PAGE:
Page last updated at 14:25 GMT, Saturday, 7 November 2009

10 things you cannot buy with 45m

By Marie Jackson
BBC News

The shopping list of the two lucky ticketholders of the £91m EuroMillions jackpot may be as long as their arm, but - be warned - that £45m can only go so far.

Champagne, caviar, country piles and flash cars may all be within budget, but there are still some things that it just will not buy.

CERTAIN MASTERPIECES
No. 5, 1948 by Jackson Pollock
No.5, 1948 exchanged hands for an eye-watering $140m

Looking for something to brighten up the grand hall of your new country estate?

Work by Warhol or Rothko may be just about affordable, but if you are taken by Renoir's Le Moulin de la Galette or Van Gogh's Portrait of Dr Gachet, think again.

You will need to keep playing the lottery and hope for a second jackpot if you like Jackson Pollock's abstract No. 5, 1948, rumoured to have sold last year for a record-breaking $140m (£84m).

KENSINGTON PAD

Once you have picked up a dream property in the country, a base in the capital might be next on the list.

But despite the housing market taking a hit in recent months, there are still some des reses that are well over budget.

In well-heeled Kensington, one five-storey Victorian villa was reportedly sold for £80m last year.

For your money, you get an underground swimming pool, gym, sauna, cinema, 10 bedrooms and a "panic room".

SUPER-YACHT
Harbour at Nice, France
Don't forget to factor in marina costs

For lessons in how to spend millions, Russian billionaires are a good place to start.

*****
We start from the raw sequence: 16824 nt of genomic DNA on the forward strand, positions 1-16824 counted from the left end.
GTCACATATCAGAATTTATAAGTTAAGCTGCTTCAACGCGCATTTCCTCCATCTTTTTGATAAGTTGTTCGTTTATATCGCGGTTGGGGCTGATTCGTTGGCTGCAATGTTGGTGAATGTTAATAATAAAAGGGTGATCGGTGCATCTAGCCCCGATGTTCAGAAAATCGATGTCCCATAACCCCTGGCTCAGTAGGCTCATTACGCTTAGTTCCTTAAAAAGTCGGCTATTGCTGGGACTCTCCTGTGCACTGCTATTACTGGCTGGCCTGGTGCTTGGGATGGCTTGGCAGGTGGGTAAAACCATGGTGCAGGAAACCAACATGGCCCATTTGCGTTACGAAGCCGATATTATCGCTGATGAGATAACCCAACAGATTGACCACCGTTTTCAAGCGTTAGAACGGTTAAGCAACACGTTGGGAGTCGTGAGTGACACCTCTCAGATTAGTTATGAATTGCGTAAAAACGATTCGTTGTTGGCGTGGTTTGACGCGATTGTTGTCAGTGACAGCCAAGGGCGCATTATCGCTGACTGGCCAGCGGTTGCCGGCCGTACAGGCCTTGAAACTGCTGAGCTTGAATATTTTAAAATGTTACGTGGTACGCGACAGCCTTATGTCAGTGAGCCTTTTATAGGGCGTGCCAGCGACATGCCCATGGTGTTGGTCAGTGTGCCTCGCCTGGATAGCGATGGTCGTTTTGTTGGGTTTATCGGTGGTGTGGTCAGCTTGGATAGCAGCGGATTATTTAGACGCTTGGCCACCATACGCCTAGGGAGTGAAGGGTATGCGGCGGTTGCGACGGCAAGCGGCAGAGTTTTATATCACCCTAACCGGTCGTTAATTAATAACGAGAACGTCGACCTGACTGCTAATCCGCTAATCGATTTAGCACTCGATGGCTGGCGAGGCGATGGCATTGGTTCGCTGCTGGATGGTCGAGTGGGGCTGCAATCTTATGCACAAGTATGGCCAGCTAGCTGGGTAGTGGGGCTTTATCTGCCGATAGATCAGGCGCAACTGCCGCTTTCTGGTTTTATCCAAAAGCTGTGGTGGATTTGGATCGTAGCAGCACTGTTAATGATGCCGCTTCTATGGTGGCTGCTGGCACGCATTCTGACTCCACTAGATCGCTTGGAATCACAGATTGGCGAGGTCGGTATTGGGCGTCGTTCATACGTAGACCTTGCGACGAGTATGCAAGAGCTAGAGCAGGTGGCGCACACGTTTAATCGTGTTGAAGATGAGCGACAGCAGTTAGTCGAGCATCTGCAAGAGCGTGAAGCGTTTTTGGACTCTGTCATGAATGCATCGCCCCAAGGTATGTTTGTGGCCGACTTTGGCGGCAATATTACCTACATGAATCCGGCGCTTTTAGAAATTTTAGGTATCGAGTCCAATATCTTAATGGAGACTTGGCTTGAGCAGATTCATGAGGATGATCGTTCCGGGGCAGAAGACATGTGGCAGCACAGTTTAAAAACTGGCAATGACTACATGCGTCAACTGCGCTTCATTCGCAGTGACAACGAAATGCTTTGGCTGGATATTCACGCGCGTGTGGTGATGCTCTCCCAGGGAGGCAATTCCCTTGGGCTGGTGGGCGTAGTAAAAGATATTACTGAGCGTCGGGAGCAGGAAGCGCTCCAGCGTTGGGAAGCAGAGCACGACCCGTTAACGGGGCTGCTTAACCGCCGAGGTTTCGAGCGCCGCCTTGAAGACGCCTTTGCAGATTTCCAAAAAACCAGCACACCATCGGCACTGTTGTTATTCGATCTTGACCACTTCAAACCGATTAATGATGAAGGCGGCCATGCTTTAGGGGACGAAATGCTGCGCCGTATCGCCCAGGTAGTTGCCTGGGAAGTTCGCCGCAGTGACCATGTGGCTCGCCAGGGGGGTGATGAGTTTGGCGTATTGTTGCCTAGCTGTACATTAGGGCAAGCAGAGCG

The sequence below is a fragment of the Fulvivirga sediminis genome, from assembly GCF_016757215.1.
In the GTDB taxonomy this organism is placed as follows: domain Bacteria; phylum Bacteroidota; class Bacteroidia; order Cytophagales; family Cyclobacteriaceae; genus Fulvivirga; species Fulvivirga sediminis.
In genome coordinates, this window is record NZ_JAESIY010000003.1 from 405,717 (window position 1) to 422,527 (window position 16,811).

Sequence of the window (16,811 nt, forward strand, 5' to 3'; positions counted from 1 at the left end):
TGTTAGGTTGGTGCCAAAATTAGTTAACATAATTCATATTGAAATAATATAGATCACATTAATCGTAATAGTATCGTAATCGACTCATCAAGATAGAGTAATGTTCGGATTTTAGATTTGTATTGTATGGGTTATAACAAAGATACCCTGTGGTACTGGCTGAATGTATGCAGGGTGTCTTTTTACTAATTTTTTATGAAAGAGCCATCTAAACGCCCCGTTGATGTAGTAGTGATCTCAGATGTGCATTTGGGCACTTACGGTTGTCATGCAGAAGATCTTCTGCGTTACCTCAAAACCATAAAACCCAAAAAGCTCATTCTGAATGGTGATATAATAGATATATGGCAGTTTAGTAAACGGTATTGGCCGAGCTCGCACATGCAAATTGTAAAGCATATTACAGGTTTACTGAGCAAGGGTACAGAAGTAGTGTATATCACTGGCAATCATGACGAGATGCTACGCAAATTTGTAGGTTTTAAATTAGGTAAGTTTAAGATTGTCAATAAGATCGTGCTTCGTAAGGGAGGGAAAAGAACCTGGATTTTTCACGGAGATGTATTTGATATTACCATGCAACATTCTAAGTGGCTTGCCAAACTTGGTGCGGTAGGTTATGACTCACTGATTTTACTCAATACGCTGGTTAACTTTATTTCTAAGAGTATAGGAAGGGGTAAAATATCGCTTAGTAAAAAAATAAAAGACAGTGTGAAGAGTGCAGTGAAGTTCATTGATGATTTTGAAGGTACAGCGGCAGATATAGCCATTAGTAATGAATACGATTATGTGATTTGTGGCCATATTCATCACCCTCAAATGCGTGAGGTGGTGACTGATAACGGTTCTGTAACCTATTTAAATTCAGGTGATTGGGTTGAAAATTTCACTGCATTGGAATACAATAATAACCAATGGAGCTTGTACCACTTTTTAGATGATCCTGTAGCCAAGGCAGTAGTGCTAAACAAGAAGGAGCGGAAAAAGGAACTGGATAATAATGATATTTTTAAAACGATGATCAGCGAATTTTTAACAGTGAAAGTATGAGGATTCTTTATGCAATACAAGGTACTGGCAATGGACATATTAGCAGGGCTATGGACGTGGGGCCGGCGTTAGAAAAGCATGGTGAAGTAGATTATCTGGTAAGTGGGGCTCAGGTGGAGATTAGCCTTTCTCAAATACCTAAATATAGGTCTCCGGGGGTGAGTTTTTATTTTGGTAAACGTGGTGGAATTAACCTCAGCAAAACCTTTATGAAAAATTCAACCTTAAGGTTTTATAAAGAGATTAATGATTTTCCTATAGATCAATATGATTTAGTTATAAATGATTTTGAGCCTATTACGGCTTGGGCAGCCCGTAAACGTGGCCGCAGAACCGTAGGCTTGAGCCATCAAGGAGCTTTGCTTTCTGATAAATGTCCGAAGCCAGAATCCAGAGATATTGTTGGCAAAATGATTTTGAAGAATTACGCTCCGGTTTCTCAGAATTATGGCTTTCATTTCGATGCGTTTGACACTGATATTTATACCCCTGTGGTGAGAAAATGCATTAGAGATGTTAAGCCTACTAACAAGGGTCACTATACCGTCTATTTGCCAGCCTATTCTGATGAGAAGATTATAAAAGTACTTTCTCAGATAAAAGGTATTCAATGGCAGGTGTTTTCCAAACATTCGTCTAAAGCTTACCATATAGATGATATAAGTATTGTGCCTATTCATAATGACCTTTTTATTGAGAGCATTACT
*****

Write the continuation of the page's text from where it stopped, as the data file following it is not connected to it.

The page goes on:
It is considerably over budget at a reported $1.2bn (£722m) but Roman Abramovich's yacht is a fine example of how not to scrimp.

The Eclipse - which resembles the floating home of a James Bond villain - is almost the length of two football pitches.

It is said 70 crew members are needed to run the yacht. Security on board is so tight there are missile defence and intruder detection systems, as well as a system which can detect paparazzi cameras.

It also has two helipads, 11 guest cabins, two swimming pools (one of which can be drained and converted into a dance floor), three launch boats, an aquarium and a mini-submarine.

LARGE CARIBBEAN ISLAND

Buying an island is when you truly enter the super-rich bracket, so a relatively paltry £45m will not go far.

Admittedly, there are options in Scotland, Dorset and further afield in the British Virgin Islands - the 43-acre Buck Island advertised for $50m (£30m) comes just within budget.

But if you are looking for something with a bit more room then Ronde Island, in Grenada, gives you 2,000 acres of remote, untouched Caribbean paradise where the water is so clear you can see 100ft under the surface.

It was on the market two years ago for $100m (£60m).

CRISTIANO RONALDO
Cristiano Ronaldo
Leave me be... Ronaldo may not be ready for another move quite yet

The Portuguese footballer, and reportedly soon-to-be Armani model, will be £35m over-budget.

Silky footwork and an eye for the back of the net made the 24-year-old the game's most expensive player when Real Madrid stumped up £80m for him this summer.